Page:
COMMENTARY | Ninety games into the 2013 season and the Pittsburgh Pirates have had only two four-game losing streaks. After the team's 5-0 victory over the Oakland A's on Wednesday night, the Pirates appear to be back on track.
A team that sat atop the standings when the month of July started, is now 1.5 games back of the St. Louis Cardinals in the NL Central. Losers of seven of their last nine games before Wednesday's win, the Pirates will get a much-needed break as All-Star weekend approaches.
After that, Clint Hurdle and his club will face many questions down the stretch. Here are five to keep an eye on as the summer rolls along:
Upgrades are needed, but where?
Their offense ranks in the bottom third of the league in many important statistical categories, including batting average (23th), on-base percentage (22nd) and slugging percentage (20th). There are two, maybe three positions where the Pittsburgh front office can look to improve before the July 31 trade deadline.
The most needed upgrades are bench production and first base. As Pittsburgh Tribune-Review sports columnist Dejan Kovacevic pointed out in his column Wednesday, the Pirates' pinch-hitters are failing to, you know, actually hit.
"What it needs are more bats, including what's already here … But no bench trade is ever a major trade, and that's now mandatory territory. Between [Brandon] Inge, Travis Snider, Gabby Sanchez, Garrett Jones and Michael McKenry, the Pirates are .148 as pinch-hitters, with one home run and 11 RBI. That's not just upgradeable. That's unconscionable."
He's right. The Pirates must improve somewhere, if nothing else to give them a different look coming off the bench.
Is Gerrit Cole here to stay?
Let's be clear, my stance is that, yes, he should stay in the majors -- barring any injury or major setback -- but the question has to be asked. Through six big league starts, Cole is 4-2 with a 3.68 ERA. More impressively, he's reached the sixth inning in each of those starts with an average of 85 pitches per outing.
If he stays in the rotation for the remainder of the season, he's likely to reach 100 innings pitched. Add that to his 68 innings of work in AAA before his call-up and now questions of overuse begin to surface. But if his production doesn't slip, you have to keep him up -- especially if the Pirates are in a playoff race.
Will the real Andrew McCutchen please stand up?
Maybe we were spoiled last season, but Andrew McCutchen has yet to play the way many expected he would. After finishing last year with a .327 batting average, 31 home runs and 96 RBIs, the All-Star center fielder has followed that up with a good, not great season.
So far, McCutchen is hitting .303 with nine homers and 47 RBIs -- like I said, good, just not great. He is on pace to set career marks in doubles and stolen bases, but many would like to see his power numbers improve in the second half.
If Pedro Alvarez -- who hits behind him in the batting order -- continues his great start, McCutchen should begin to see more pitches to hit. Advantage: Pirates.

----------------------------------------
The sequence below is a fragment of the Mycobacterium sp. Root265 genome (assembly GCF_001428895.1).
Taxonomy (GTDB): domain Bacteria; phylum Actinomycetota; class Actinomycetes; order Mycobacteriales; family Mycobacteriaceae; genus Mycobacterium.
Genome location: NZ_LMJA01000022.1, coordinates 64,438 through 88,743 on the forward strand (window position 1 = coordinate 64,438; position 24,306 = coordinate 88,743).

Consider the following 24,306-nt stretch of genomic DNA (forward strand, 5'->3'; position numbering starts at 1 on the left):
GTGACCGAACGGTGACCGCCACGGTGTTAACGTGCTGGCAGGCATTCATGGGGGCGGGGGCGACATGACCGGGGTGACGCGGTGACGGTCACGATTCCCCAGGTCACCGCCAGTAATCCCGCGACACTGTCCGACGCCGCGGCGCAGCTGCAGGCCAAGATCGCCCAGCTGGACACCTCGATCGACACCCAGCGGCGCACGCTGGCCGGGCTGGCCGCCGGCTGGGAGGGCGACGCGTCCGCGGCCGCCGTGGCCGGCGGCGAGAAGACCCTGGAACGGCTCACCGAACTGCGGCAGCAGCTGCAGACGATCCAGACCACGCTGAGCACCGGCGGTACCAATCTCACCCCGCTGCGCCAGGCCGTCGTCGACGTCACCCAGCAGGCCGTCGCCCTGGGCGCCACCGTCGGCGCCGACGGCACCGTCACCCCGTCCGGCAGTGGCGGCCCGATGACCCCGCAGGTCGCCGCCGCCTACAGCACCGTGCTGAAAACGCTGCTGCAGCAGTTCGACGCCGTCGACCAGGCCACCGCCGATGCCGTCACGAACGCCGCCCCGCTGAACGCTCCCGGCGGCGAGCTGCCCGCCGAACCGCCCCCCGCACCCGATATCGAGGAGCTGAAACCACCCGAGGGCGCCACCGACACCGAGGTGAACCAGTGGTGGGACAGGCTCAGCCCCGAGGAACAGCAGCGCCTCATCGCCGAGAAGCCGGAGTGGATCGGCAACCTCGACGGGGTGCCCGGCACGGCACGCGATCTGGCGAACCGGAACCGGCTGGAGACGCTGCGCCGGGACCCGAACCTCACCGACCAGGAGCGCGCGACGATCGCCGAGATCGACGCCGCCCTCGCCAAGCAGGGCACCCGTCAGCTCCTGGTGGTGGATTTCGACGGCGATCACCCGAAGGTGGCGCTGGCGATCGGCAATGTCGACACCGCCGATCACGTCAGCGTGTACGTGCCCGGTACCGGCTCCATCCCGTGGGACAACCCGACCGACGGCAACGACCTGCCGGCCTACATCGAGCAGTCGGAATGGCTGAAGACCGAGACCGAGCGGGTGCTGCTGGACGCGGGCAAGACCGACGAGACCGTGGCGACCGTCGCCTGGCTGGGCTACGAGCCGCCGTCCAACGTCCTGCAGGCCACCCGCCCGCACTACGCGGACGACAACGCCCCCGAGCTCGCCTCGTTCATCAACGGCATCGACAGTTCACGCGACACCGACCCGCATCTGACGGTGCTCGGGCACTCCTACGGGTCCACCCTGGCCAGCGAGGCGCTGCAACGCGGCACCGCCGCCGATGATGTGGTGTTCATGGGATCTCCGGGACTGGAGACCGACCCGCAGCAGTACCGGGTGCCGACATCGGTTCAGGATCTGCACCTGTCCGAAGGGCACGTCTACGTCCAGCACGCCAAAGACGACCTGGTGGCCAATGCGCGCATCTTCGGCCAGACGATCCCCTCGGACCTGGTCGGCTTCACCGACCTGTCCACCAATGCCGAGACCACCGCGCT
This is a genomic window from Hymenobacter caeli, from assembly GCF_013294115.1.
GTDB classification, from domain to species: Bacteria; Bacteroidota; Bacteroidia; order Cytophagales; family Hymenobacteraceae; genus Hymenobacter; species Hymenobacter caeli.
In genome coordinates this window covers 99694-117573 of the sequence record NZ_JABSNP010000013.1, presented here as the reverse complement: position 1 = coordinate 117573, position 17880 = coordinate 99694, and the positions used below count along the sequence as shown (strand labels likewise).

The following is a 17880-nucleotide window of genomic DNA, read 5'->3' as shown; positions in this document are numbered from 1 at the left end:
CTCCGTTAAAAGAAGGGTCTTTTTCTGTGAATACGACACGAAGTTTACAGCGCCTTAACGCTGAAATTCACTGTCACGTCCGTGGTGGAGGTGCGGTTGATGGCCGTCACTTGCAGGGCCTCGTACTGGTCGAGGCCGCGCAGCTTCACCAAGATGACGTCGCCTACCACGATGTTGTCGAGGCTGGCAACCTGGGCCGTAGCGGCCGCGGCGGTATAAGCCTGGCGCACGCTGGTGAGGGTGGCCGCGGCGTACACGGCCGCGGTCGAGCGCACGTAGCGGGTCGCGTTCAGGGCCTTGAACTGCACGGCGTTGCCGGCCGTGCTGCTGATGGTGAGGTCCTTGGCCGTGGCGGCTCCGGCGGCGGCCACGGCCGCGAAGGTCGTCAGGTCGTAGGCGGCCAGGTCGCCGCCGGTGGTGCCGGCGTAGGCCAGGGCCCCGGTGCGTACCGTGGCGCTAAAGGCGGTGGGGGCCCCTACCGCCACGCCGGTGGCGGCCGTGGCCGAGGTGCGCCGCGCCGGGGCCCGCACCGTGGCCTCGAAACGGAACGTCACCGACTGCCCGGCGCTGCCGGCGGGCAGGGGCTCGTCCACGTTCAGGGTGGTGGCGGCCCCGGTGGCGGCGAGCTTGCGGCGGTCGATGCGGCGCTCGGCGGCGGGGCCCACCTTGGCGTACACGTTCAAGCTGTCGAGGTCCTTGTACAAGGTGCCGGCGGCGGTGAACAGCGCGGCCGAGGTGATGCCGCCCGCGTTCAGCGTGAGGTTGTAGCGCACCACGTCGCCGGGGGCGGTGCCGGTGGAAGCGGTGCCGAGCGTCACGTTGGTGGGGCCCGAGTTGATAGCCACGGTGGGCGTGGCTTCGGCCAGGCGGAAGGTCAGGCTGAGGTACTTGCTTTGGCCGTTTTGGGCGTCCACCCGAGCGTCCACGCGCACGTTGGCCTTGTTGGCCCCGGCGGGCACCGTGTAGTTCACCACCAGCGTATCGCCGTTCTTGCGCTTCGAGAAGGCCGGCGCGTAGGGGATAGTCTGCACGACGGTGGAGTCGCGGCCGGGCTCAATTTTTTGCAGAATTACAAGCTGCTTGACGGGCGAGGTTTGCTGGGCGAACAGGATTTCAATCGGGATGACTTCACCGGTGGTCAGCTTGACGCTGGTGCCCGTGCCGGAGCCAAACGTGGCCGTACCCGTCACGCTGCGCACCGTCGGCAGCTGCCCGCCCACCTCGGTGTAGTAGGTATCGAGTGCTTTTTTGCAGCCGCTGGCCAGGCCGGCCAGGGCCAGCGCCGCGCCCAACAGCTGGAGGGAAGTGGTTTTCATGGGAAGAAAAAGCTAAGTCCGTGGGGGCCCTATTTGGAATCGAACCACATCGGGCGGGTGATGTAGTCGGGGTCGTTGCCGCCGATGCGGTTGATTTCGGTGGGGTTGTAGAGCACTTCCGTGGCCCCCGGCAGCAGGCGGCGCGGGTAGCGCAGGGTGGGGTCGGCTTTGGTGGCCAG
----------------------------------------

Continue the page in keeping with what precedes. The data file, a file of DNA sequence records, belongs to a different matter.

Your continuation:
Can the bullpen continue to be lights out?
It's no secret the Pirates roster is built around quality pitching and without that they struggle to win games. The good news is the pitching staff has a league-best 3.09 ERA and is holding opposing teams to a .225 batting average. The bullpen has been even better with a 2.86 ERA, trailing only the Atlanta Braves.
However, there's reason for concern as the season treads on. Manager Clint Hurdle has used his bullpen for 318 innings, which is 40 innings above the league average. It's paid off thus far, but you worry about fatigue setting in down the road. If their starters can go deeper into games now, the more energy their relievers will have in September and October when they're needed the most.
Poised for a pennant race
The question that everybody will continue to ask for the next couple of months is no mystery.
Can the Pirates play well enough to not only stay above .500 but also make a push for the playoffs?
For the past two seasons, the answer to that question has been no. I wish I had the answer this year, because then I'd be a rich man.
However, we may find out that answer sooner rather than later. When the Pirates return from the All-Star break, they begin a 10-game road trip starting in Cincinnati. After that, they welcome the division-leading Cardinals to town for a five-game series.
No 15-game stretch will make or break a team's season, but it could provide a sign of things to come. As the old adage goes, baseball's a marathon, not a sprint.
Then again, I'm sure this year's Pirates would prefer to keep sprinting now and jog later, because it's going to be a race to the finish.
Kevin Connelly is a Pittsburgh native who's been alive for five of the city's 14 sports championships. He has a journalism degree from the University of Tennessee and is currently a sportswriter at The Vindicator in Youngstown, Ohio. You can follow him on Twitter @Kevin_Connelly.
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